A number of artists and comic book creators will attend Gila Valley Comic-Con, March 22-23, on the campus of Eastern Arizona College.
We reached out to artist Kid Ever to learn a little bit more about him and his process.
Q: Please tell us a little about your background in comics/art, projects you have worked on and projects you are currently working on.
A: I took every art class in high school as well as a concurrent vocational program in Commercial Art. I then got a BFA in art at the University of North Texas. I worked on some friends’ self-published projects, such as “Blastorm” and “13,” before my own comic, “Rock Star High.” I’m currently finishing illustrating the board game To Grandmother’s House, as we are aiming for a late 2019 release.
Q: What is it about the medium of comics that attracts you versus the fine arts fields, such as painting or sculpting?
A: I incorporate all of it into different projects. So there will be some fine arts elements mixed into commercial art projects, and graphic design elements mixed into some of the fine arts. So you will see watercolor or pencil portraits blended into illustration projects or design elements used in fine arts.
Q: What are your thoughts on writer/artists? What does writing your own stories do for you in terms of your design process? When you work with a writer, do prefer co-plotting, being given the plot or working from full script?
Thus far I’ve equally enjoyed doing my own as well as being given direction from another writer. Being my own writer gives me the most freedom, but another writer giving direction sometimes answers questions to better determine what I’m trying to accomplish in any given panel or page or scene.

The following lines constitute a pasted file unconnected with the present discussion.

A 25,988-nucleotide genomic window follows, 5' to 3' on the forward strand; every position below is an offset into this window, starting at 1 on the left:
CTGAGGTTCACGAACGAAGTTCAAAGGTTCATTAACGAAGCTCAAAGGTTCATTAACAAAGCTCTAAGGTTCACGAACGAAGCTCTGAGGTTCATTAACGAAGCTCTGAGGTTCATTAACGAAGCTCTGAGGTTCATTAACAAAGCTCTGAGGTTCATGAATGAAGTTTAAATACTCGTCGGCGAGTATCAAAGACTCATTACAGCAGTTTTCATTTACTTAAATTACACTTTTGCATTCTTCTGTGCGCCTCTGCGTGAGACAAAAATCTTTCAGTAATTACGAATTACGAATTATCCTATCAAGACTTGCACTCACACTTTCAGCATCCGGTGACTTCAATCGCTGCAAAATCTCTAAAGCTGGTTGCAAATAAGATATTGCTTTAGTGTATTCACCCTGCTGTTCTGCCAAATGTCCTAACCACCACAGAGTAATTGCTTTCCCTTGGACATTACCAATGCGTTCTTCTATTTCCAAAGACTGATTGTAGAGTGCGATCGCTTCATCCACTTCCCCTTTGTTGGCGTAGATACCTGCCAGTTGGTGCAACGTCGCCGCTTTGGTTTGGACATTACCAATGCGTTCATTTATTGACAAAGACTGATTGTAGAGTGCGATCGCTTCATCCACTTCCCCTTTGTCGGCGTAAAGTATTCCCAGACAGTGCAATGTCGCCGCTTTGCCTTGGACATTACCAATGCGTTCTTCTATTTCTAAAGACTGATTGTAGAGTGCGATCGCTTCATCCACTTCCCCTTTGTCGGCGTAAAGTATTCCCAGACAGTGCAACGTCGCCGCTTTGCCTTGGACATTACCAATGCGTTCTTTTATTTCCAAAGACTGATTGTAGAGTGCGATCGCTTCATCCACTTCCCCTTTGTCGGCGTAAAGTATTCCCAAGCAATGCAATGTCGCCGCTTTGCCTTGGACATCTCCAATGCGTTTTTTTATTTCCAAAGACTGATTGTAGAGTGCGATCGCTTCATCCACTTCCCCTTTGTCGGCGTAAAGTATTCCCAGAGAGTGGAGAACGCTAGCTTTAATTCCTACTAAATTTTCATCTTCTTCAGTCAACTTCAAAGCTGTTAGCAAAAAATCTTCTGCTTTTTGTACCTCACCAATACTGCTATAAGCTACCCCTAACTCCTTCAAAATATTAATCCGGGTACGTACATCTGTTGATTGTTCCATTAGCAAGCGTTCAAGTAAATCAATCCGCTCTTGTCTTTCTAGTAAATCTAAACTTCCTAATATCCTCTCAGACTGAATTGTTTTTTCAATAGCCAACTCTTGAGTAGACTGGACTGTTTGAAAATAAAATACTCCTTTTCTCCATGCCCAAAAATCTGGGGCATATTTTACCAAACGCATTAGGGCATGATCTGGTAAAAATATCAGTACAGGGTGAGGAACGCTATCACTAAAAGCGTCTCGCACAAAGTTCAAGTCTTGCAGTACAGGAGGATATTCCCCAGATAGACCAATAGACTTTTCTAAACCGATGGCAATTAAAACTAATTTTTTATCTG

Q: Do you prefer to craft your art “old school” with pencil and ink, or have you transitioned to digital via tablet? Why?
I prefer traditional methods, because I have a lot of techniques that have to be perfected by hand and I haven’t spent the time to learn a digital version of them.
Q: Social media and digital has made it easier to get your work in front of potential fans and buyers, but it’s also created a very full field of creators competing for attention? What are you doing to get your work noticed, appreciated and purchased?
By partnering with a variety of people and organizations to cross promote, I’ve been able to increase my audience size and get jobs that require a broader range of experience and skill sets than the less trained artists are able to bring with them.
Q: It seems almost every creator-owned work today is formulated as both a comic and a movie/TV pitch. What are your thoughts on the current fascination with comic book properties in film and on TV — will it last or do you see another trend taking its place (and if so, when)? Do you see your work making the transition to the screen or do you want it to remain exclusive to comics?
It makes sense . . . no one says that novels will stop being used as the basis for onscreen properties, so it would be insensible to think that about comics. It has been an ignored and largely untapped medium for a long time and will provide a wealth of options for the foreseeable future. My properties could ostensibly fit onscreen, though they would probably be pretty weird choices!
Q: Tell us about the project(s) you are currently working on, and where can people purchase your work.
In addition to the board game To Grandmother’s House, I’m designing a fountain and doing a wide range of portraits and some other new pieces to offer as prints. Most of it is available at etsy.com/shop/KidEver.